Reindeer moss from Green Oasis added another dynamic visual element while evoking a sense of health and sustainability. Understanding that adding plants and greenery can be a maintenance hassle for operators, Just Salad chose this type of moss for its long-lasting qualities. Because it’s been “preserved,” the moss is real, but not living — it requires no sunlight, watering, pest control, or other upkeep, and has the same acoustic properties as the baffles in the ceiling.
Wood table tops came from Forest Stewardship Council (FSC)-certified companies, to ensure all of the wood was harvested responsibly. Any fabric used is Greenguard-certified. Chairs were sourced from Emeco, a U.S. manufacturer that uses recycled plastic mixed with leftover wood and sawdust from lumberyards to give the chairs structural integrity. They also come with a lifetime guarantee and are built to last, which limits the need to replace them every few years.
As well as communicating Just Salad’s reusable bowl program, a prominent mural is printed on DreamScape Terralon made from recycled water bottles.
A new feature, the take-a-book/leave-a-book library is stocked with a curated collection of used books on active living, healthy eating, the environment, and related sustainability topics. Sourced from Books by the Foot, the books are secondhand and the vendor provides a curated selection based on the theme a client might be looking for. Recycled art is also intermixed on the shelves.
Because waste management is a major objective for the chain, they decided to make its compost station more prominent in the redesign. Instead of hiding receptacles behind cabinet doors, the chain worked with the Leiden Company — an Ohio-based architectural millwork vendor — to source refurbished and powder-coated 55-gallon drums, exposing them to public view. Plaques at the station indicate what to put in each receptacle with openings intentionally sized so compost has the largest, and landfill, the smallest.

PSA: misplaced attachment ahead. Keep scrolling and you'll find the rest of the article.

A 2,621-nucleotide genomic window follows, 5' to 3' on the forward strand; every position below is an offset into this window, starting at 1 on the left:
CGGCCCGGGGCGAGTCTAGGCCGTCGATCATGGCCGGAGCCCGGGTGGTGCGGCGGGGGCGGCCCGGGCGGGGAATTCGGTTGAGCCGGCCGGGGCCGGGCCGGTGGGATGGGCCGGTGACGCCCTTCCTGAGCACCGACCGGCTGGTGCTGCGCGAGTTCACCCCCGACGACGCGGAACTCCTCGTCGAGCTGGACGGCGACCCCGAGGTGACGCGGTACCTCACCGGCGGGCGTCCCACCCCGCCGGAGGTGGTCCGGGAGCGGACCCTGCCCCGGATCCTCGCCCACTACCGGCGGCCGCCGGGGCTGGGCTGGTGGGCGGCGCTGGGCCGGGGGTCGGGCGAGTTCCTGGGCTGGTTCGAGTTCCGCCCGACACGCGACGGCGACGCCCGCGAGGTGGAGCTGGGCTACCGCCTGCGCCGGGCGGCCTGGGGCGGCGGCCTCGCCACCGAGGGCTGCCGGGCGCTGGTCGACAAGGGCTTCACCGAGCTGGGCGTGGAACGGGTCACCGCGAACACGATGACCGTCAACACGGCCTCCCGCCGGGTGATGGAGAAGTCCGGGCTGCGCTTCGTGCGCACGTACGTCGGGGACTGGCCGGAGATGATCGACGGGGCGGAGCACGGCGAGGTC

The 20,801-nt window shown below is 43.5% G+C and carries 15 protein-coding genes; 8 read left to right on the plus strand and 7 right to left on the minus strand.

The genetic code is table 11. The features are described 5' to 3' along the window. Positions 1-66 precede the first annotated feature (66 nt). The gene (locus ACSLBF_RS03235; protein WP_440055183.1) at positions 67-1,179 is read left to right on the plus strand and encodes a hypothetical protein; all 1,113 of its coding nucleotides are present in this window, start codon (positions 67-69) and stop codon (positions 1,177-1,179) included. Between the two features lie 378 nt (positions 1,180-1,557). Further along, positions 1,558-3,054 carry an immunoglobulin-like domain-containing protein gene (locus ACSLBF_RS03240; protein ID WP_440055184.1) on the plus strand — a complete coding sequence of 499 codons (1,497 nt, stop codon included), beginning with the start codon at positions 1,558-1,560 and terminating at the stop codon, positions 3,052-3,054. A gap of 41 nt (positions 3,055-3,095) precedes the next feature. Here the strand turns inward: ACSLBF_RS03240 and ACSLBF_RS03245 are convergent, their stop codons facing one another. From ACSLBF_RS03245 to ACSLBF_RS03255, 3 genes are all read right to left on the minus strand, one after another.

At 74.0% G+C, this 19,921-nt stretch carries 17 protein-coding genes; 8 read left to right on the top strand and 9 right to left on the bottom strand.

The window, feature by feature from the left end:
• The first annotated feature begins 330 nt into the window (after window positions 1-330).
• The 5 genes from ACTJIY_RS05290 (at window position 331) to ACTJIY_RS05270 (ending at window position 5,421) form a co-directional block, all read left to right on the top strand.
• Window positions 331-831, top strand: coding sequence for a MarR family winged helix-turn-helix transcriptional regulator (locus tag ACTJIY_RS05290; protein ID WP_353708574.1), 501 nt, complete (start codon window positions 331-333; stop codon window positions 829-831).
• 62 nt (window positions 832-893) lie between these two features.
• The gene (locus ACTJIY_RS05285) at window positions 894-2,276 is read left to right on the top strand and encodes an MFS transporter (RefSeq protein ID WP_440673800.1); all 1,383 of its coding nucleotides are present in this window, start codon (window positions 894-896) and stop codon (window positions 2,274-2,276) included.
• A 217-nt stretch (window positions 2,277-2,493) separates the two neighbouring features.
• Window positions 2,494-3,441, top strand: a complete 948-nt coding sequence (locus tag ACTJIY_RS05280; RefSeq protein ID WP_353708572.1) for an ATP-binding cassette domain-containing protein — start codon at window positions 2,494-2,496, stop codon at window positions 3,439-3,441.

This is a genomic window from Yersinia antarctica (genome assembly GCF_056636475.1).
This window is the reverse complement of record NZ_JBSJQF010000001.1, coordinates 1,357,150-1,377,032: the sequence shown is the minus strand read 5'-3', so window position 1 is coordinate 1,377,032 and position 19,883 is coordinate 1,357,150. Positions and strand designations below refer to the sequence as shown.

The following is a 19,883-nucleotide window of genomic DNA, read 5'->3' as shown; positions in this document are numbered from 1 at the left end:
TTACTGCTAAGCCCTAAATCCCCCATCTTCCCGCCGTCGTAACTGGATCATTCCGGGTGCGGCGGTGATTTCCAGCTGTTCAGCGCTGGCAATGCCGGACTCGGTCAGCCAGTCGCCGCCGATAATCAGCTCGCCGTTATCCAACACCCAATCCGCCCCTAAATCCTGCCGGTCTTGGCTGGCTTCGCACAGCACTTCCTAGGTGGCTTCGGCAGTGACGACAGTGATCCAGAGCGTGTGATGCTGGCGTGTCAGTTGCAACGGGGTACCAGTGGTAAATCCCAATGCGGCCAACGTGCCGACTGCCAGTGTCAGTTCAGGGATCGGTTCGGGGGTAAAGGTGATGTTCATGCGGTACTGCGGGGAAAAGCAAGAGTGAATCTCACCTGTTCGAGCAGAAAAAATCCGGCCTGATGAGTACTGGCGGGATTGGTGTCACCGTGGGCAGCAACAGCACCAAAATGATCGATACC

Scobbie provided some parting wisdom for other restaurant design execs that might be unsure of where to begin in their sustainability journeys. Of particular concern to her and her team was ensuring that they partnered with vendors that aligned with the chain’s progressive sustainability aims.
“When I started this whole process, admittedly, I didn’t know much about sustainability,” Scobbie said.
A moment that helped was when she spoke with Building Transparency, a non-profit that manages an online carbon emissions calculator tool called EC3.
“They advised me to ask for the EPDs (environmental product declarations) to help make decisions. Chances are that if the manufacturer does not have an EPD, they are not really forward-thinking as it relates to the environment and sustainability. So maybe you should be looking to another supplier,” Scobbie said.
She also explained the importance of ensuring design elements have multiple functions, alluding to the acoustical properties and lighting capabilities of the baffles hanging from the ceiling, while also eliminating the need to budget for as much artwork.
Scobbie closed by explaining what’s next for the new store design, which is currently being rolled out at a handful of other locations across the country. Once Just Salad gauges how they perform, the chain will figure out how to execute a widespread rollout. Ensuring each store maintains a strong connection to the locality it’s based in will also be a key focus moving forward.
Referring to the second rollout of the new design, Scobbie said they were able to “tweak the finishes, tweak the artwork a little so that it feels like New York City and not that we just picked up Miami and tried to stick it in a New York City box.”